The Mets have turned their attention from Sammy Sosa to Manny Ramirez and have been discussing a trade with the Red Sox for the World Series MVP, a person familiar with the negotiations said yesterday.
The talks between the two clubs gained momentum this weekend at the winter meetings. The primary sticking point – as with Sosa – is the financial impact of Ramirez’s massive contract, which pays him $78 million through 2008.
Most of the discussions have centered on Cliff Floyd, whom they wanted to ship to the Cubs for Sosa. But the Red Sox, with their unsettled infield situation, are more interested in Kaz Matsui, who could fill Boston’s void at shortstop.
The Red Sox also crave payroll flexibility, and trading Ramirez would free up money to more aggressively court Pedro Martinez, Carlos Delgado and Edgar Renteria – with the cost-efficient plan of signing Moises Alou to replace Ramirez in leftfield.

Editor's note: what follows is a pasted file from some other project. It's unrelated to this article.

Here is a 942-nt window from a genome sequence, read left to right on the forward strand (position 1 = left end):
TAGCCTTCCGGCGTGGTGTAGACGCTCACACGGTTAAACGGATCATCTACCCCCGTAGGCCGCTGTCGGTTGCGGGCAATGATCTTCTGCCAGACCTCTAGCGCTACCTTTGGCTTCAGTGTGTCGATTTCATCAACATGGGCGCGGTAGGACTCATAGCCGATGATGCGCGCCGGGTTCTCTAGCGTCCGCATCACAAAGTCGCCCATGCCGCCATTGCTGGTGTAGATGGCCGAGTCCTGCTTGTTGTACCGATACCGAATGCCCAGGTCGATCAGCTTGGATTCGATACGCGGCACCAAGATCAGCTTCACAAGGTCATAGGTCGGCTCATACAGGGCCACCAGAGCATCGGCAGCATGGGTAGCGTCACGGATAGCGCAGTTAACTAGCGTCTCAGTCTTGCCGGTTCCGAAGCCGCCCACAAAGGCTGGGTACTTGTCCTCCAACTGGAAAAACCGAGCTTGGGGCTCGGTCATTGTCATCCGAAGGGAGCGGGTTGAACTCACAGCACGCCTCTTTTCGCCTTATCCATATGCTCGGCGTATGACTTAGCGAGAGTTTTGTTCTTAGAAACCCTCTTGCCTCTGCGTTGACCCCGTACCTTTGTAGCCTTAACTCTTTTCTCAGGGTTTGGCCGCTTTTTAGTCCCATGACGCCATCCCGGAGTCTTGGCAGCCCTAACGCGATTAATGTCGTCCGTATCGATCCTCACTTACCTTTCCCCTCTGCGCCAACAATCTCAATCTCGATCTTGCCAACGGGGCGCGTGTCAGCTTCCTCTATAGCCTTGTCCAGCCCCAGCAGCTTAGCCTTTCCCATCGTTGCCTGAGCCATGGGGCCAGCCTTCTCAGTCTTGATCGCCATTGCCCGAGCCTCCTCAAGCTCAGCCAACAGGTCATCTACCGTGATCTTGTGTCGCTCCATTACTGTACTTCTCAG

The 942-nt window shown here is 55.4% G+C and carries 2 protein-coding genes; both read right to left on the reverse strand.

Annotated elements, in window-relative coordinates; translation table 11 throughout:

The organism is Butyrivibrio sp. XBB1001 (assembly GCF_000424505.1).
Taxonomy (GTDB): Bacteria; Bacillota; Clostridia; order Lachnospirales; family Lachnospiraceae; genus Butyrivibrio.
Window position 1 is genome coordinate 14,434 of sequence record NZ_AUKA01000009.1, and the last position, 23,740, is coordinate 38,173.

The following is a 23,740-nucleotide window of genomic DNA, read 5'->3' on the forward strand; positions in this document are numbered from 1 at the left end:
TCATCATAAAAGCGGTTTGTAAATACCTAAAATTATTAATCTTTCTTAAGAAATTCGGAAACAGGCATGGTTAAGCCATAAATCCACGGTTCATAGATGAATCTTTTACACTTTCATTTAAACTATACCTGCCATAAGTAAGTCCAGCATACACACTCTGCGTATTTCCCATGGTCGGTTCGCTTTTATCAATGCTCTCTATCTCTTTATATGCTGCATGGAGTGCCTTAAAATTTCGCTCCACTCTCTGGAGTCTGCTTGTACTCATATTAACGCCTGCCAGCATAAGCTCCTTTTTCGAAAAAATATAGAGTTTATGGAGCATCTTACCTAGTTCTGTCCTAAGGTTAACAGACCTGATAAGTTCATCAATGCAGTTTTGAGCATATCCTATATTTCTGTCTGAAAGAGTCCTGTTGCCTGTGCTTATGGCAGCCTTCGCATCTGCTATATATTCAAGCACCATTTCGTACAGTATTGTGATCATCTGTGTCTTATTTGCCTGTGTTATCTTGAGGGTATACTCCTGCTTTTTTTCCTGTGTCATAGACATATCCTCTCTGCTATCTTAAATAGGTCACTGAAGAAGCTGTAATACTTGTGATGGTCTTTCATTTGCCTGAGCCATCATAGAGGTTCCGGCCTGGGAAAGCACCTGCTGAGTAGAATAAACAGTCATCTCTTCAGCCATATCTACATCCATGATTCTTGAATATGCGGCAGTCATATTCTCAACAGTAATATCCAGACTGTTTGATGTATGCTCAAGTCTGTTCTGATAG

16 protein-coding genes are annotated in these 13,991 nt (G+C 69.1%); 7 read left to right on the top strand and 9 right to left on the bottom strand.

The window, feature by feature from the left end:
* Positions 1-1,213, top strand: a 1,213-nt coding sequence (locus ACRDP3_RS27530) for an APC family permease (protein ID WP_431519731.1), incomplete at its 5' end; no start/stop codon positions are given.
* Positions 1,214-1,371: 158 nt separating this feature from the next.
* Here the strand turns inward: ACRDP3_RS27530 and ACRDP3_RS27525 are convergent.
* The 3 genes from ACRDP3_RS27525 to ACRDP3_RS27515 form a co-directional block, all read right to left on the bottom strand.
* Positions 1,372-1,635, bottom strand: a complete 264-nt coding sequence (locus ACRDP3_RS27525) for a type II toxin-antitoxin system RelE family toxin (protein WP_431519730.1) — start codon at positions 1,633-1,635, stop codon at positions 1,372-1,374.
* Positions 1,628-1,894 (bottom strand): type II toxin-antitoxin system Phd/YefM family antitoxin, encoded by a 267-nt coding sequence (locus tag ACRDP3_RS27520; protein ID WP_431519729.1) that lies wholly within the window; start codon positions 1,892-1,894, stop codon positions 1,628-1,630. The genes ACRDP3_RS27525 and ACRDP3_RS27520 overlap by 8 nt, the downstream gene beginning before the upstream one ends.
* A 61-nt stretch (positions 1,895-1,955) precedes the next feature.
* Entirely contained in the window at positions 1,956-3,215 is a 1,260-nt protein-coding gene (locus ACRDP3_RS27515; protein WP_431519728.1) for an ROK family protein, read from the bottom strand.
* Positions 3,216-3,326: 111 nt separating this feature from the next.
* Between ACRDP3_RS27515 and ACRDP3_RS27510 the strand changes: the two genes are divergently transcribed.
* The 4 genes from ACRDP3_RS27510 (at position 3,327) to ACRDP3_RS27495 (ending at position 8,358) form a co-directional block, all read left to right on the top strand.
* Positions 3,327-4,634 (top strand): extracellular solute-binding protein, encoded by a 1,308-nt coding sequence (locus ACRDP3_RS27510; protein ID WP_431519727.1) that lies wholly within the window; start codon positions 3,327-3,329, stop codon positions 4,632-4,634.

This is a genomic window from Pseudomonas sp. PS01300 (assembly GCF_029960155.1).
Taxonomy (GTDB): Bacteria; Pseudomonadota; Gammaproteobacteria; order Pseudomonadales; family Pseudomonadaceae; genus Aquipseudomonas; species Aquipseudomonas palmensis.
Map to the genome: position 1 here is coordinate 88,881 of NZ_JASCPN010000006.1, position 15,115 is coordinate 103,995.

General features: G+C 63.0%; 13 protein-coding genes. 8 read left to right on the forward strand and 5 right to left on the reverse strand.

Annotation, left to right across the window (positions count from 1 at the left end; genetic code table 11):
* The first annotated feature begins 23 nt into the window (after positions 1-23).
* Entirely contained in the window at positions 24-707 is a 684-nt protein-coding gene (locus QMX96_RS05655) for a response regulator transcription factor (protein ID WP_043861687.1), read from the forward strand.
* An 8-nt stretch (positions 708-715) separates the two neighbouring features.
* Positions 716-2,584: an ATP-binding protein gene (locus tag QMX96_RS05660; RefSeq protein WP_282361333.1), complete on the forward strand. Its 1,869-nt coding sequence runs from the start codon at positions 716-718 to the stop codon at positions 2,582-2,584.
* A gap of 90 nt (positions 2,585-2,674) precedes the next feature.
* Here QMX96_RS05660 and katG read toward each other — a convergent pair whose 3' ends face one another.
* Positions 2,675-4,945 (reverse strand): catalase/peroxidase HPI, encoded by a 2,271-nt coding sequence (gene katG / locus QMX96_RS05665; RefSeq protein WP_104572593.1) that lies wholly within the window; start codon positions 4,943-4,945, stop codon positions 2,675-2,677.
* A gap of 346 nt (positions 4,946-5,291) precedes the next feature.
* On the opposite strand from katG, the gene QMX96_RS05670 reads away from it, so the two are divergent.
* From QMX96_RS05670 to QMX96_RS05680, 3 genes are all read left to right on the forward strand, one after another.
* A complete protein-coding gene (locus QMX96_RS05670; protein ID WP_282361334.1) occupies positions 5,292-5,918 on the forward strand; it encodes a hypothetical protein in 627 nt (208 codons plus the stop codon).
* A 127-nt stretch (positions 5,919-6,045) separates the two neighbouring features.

“I don’t think anyone is untouchable,” a Red Sox official said. “I don’t think we came here with the intent of trading Manny. But we wanted to a year ago, and his value is higher now.”
Mets general manager Omar Minaya said yesterday that he does not intend to trade Matsui, but his name popped up repeatedly this weekend and it might be too tempting to resist if the Japanese infielder remains the only obstacle to the deal. Minaya couched his statement by saying, “He’ll probably be our second baseman this year.”
The only reason Matsui is even playing there is because the Mets concluded they made a mistake in moving Jose Reyes from shortstop to second base a year ago. The Red Sox, however, believe that Matsui’s defensive problems were largely attributable to Mike Piazza’s shortcomings at first base.
The Mets would prefer to use Floyd as the bargaining chip, but the $13.2 million coming to him over the next two seasons is only the jumping-off point. A baseball official said the Red Sox have no interest in taking Piazza, who will earn $15 million in the final year of his contract. As a result, the Mets would likely seek close to $20 million from Boston to soften the payroll hit.